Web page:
top of page
  • Fred

Re-Discovering Marilyn Manson

Let me ask you a question. Who was the last Great Rock Star?

Personally I would probably answer Jack White, but he doesn't live the decadent sex, drugs, and rock 'n' roll ethos. In my head who was the last great rock star, getting arrested, doing a mountain of drugs and pushing the very limits of Free Speech? Unequivocally, using those parameters, only one man comes to mind. The esteemed Brian Warner.

(The masses say I am wrong. According to conventional wisdom, it is... Kurt Cobain.)

The problem with Manson is that his biggest hits, Sweet Dreams and the Beautiful People remind you of a very specific time (1996-1997). Technically Rock Stars should be timeless, but here's my argument: Too dangerous for the masses, Manson only flirted with the mainstream when he toned down his act. Today we re-visit songs that may have snuck under the radar of the casual rock fan.

10. Stigmata

Back in 1988, Ministry released the album The Land of Rape and Honey. Their effort barely dented the Top 200 Album chart and only yielded one single called Stigmata, which didn't hit the charts at all. What Ministry did, though, was create an underground sensation seemingly only captured by college radio. (The Land of Rape and Honey would be Certified Gold, nearly 10 years after its release.)

Just last year Manson reproduced the spirit of the original on the Atomic Blonde Soundtrack. Not re-visiting a hit, but covering a hidden gem.

9. Fundamentally Loathsome

Mechanical Animals was such a radical departure from Anti-Christ Superstar, it took a while for the breadth and depth of the endeavor to sink in. Loathsome was the anchor on the back side of a long-winding trip.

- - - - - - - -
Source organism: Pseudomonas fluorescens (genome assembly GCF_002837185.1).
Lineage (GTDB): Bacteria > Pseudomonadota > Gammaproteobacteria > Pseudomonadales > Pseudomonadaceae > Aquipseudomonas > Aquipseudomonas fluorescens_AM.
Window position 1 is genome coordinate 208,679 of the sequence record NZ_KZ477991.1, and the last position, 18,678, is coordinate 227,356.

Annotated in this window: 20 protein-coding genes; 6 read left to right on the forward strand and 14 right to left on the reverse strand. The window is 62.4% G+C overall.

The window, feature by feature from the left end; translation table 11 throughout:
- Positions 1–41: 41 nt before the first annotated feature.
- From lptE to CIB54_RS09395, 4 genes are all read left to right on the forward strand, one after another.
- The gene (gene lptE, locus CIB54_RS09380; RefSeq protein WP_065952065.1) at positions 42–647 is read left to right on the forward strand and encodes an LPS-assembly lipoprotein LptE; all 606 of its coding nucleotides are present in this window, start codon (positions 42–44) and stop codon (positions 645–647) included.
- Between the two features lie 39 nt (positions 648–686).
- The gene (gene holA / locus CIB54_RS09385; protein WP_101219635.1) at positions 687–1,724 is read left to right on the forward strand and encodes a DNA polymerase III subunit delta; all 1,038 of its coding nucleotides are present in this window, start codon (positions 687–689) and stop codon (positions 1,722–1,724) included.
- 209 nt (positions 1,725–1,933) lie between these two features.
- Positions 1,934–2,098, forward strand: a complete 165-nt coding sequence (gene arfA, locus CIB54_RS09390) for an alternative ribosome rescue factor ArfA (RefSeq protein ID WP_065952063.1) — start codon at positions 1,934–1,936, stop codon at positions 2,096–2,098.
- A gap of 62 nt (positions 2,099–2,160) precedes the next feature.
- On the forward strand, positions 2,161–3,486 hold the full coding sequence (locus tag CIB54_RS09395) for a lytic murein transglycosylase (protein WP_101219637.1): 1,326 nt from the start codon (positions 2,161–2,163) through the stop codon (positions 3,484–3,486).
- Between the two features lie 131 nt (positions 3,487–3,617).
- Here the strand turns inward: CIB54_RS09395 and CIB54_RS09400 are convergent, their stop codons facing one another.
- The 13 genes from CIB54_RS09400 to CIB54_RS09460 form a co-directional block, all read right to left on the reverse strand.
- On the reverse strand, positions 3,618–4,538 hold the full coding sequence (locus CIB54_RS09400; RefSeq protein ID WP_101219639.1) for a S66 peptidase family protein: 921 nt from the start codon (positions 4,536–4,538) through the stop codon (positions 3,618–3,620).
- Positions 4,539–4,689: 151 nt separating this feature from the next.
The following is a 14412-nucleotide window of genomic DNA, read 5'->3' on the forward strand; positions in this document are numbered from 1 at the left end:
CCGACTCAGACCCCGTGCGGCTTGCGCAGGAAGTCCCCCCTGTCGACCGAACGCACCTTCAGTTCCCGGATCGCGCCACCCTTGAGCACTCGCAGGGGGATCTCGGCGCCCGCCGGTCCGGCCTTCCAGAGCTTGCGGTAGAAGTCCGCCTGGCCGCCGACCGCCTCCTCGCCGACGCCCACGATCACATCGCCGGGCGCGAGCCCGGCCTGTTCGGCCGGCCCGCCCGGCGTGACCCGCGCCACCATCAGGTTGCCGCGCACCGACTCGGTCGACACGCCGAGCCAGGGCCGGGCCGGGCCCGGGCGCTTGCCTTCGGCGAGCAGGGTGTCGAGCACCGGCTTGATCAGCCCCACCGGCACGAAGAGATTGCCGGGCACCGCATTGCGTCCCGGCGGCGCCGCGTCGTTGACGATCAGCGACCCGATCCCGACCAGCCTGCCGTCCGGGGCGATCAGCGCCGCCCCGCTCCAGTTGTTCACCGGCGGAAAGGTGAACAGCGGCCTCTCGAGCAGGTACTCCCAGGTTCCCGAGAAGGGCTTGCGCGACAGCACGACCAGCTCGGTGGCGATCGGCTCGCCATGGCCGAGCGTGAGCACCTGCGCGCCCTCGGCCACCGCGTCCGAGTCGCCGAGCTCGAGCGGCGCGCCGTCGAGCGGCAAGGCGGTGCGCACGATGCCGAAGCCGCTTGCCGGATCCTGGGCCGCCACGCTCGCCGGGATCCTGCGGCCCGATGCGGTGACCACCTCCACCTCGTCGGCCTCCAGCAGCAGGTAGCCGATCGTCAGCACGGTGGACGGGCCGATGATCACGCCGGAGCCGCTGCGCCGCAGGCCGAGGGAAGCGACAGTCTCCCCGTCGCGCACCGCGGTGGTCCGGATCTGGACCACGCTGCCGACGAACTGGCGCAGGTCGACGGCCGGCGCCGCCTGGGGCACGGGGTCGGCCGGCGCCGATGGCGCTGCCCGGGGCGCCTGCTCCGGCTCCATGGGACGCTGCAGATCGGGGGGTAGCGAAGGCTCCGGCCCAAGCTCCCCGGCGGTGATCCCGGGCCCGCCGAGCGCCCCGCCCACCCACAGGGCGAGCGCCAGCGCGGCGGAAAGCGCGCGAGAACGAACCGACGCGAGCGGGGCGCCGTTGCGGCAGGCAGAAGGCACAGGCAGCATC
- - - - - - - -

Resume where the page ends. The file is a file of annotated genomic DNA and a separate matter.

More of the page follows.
8. Dope Hat

Manson burst onto the scene proclaiming his love for both Willie Wonka and Charles Nelson Reilly. Nothing Manson has done since has captured his dark sense of humor better than asking deep zen questions like whether you're wearing the hat or is the hat wearing you?

The video is based off of Gene Wilder's Wonka, while the lyrics were based off of the TV series Lidsville which ran 1971 to 1973.

7. Lunchbox

I Wanna Grow Up

I Wanna Be

6. Arma-Goddamn-Motherfuck*n-Geddin

Every legendary artist has one last fling with greatness after their heyday. The Anti-Christ symbol being replaced with $$$ is apropos. As is the VERY heavily edited single version.

(Oh, what the hell. No one reads this anyhow.) There's also the director's cut first edit, which was, uh, it was...let's use the word troublesome in a post-Megyn Kelly World.

5. Born Again

The whole Holy Wood album was an ambitious undertaking, steeped with symbolism, but it was Manson's worst charting effort (except for his debut). Even in defeat, Manson was purposeful, as it was the song Born Again that packed the hardest punch.

4. Doll-Dagga Buzz-Buzz Ziggety-Zag

A Satanic Swing Revival? Even as I write, I can't discern whether this was his best, or worst, idea ever. At least Manson took chances, even if the concept may not have worked.

3. 1996

Manson in all of his pedal-to-the-floor, decadent, over-the-top glory.

Half of the lyrics would probably land Manson in jail if released today.

2. Rock and Roll N*gger

Manson drops covers every chance he gets. You can probably name a couple right off of the top of your head right now. Contrary to popular belief, his best was a cover wasn't Sweet Dreams, but Patti Smith's incendiary 1978 classic.

1. The Man That You Fear

Strangely, it's a dark, foreboding ballad that has aged the best from Manson's discography. Despair and hopelessness that evades the clutches of time.

Since Manson is about my age, I speculate that he also learned about The Lottery in English Class.





la fin

25 views0 comments
bottom of page